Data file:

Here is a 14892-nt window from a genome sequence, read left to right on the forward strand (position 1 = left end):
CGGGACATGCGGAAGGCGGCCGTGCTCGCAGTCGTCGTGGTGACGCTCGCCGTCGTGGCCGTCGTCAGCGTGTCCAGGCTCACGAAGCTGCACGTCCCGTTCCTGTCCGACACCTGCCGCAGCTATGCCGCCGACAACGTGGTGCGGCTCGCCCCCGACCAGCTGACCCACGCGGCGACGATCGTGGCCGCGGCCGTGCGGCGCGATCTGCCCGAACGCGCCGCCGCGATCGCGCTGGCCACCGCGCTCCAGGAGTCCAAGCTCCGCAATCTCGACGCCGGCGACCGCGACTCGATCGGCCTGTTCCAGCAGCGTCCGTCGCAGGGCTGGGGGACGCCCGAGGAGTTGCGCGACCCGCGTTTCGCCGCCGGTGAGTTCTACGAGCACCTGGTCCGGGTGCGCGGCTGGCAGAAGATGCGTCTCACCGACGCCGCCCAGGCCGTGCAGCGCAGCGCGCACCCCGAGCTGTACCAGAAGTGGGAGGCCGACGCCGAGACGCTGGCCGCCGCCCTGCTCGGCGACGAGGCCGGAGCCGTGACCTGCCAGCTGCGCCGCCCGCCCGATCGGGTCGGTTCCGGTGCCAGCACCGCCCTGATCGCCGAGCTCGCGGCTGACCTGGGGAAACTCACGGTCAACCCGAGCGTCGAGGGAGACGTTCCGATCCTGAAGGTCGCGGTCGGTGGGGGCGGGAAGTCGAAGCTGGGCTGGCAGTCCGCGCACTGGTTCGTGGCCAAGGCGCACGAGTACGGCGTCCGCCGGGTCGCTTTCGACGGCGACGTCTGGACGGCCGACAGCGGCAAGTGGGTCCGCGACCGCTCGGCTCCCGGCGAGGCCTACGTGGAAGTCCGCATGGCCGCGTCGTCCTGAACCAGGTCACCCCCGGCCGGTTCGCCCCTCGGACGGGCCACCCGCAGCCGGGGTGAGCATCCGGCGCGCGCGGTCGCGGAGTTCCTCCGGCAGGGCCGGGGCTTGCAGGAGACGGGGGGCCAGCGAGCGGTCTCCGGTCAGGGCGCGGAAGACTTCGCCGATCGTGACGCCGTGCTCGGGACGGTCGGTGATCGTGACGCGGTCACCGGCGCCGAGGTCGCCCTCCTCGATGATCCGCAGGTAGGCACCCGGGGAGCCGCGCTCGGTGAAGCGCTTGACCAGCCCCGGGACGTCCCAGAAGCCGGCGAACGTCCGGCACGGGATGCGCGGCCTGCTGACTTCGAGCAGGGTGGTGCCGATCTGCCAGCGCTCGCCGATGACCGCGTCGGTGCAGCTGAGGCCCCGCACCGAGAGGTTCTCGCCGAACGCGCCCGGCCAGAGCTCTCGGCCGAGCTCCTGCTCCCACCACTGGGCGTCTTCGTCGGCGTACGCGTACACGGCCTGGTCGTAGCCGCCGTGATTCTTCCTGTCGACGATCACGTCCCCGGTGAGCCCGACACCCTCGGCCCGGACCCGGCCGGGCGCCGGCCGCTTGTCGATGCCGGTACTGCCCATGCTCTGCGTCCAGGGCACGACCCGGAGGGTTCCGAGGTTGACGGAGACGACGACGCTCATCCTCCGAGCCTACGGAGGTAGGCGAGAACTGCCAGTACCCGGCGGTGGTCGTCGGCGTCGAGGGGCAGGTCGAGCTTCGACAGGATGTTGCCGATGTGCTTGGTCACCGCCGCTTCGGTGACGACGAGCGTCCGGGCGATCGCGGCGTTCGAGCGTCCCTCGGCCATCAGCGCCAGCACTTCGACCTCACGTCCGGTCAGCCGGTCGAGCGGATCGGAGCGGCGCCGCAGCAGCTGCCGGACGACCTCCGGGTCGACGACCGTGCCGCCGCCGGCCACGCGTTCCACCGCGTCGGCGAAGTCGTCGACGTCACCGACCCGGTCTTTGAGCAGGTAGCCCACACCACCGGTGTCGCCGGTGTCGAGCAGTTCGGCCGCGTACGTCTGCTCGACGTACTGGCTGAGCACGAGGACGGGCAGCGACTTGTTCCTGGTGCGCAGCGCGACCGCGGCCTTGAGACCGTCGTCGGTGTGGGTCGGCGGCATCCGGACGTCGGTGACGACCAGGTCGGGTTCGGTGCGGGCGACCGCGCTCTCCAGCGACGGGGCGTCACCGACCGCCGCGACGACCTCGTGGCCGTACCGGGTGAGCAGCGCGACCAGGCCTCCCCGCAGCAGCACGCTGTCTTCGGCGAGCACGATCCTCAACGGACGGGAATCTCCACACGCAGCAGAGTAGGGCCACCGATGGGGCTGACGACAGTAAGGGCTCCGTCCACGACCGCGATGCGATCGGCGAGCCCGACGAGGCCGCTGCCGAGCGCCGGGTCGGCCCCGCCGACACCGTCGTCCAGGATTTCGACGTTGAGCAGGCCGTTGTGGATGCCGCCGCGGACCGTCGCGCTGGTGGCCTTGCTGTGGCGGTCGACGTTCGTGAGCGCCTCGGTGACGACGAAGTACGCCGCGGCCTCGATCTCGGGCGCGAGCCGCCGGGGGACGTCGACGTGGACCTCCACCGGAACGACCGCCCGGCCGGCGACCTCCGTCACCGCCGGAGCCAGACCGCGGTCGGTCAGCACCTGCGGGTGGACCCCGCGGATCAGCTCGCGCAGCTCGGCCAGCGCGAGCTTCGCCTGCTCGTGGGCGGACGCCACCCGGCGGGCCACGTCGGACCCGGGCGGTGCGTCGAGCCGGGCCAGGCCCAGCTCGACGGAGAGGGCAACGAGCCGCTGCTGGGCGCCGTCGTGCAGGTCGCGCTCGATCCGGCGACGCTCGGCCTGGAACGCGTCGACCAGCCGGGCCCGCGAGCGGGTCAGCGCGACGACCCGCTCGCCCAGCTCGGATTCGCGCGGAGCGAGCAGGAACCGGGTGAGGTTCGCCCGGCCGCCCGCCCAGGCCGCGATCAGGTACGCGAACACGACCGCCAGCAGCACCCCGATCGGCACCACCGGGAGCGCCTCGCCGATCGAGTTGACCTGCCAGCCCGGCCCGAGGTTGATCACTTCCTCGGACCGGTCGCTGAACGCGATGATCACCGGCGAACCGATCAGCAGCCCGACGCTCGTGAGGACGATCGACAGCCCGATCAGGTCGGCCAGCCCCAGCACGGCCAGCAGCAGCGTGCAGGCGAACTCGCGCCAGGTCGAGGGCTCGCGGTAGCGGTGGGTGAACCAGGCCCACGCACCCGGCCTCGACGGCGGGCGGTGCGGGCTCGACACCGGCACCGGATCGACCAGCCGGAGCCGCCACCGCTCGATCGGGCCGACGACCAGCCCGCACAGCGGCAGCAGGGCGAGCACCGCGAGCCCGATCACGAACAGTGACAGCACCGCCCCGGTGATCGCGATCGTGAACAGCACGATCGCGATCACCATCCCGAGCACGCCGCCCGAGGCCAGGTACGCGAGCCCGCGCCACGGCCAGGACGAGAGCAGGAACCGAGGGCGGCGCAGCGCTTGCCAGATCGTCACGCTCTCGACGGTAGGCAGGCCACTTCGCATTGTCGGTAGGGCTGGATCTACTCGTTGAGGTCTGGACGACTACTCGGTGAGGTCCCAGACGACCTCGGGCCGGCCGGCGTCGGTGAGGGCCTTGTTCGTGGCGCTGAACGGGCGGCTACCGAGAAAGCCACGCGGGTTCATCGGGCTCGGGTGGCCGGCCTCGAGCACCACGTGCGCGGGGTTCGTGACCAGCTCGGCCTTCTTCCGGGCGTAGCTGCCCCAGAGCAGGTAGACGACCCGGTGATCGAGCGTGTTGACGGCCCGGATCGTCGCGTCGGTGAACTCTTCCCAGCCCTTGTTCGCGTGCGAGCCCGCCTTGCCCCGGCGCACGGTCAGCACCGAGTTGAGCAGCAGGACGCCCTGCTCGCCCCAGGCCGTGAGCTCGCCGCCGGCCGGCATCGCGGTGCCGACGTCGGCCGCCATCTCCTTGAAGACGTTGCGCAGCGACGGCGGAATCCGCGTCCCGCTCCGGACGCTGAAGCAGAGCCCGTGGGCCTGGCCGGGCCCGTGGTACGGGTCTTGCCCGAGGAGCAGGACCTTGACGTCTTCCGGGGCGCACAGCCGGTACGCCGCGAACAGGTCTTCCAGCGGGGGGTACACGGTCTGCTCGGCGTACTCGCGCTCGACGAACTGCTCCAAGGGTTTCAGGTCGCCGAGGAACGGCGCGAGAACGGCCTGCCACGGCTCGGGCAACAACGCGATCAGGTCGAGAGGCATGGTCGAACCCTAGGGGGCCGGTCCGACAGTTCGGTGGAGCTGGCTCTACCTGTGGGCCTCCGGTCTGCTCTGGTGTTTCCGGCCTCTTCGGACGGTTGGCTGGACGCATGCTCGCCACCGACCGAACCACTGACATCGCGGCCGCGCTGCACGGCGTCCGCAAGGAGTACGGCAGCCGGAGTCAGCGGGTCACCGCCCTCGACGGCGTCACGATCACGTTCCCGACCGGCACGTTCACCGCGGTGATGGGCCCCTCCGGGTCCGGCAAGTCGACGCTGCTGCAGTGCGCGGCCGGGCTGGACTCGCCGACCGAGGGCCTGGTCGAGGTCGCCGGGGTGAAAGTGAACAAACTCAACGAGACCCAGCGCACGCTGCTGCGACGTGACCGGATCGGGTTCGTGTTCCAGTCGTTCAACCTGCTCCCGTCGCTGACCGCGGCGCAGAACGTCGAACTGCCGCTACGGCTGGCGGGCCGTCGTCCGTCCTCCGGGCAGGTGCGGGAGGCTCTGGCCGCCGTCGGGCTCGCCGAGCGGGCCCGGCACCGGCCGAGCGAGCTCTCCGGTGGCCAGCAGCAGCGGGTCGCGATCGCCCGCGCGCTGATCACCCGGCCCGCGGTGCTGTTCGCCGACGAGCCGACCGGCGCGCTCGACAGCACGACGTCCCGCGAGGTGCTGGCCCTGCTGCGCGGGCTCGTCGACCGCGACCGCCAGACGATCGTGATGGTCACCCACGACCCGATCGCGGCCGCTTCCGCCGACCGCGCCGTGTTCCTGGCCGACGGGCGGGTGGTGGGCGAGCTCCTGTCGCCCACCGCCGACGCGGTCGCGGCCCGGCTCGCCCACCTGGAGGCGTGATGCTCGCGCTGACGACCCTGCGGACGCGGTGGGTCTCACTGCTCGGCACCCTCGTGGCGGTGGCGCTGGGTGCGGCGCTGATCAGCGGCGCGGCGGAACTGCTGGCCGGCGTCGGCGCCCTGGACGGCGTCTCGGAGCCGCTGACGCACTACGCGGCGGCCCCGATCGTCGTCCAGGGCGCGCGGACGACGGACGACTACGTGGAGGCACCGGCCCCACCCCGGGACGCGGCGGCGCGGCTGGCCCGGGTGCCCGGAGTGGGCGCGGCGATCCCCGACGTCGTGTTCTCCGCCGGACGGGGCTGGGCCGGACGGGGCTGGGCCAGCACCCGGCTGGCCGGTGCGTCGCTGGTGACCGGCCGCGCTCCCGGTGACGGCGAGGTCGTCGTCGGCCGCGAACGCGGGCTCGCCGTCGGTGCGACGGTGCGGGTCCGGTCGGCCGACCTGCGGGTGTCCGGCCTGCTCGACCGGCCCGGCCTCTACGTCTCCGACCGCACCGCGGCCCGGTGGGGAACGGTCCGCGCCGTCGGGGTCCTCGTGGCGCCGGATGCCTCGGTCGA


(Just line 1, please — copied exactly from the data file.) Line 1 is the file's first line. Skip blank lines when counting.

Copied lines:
Here is a 14892-nt window from a genome sequence, read left to right on the forward strand (position 1 = left end):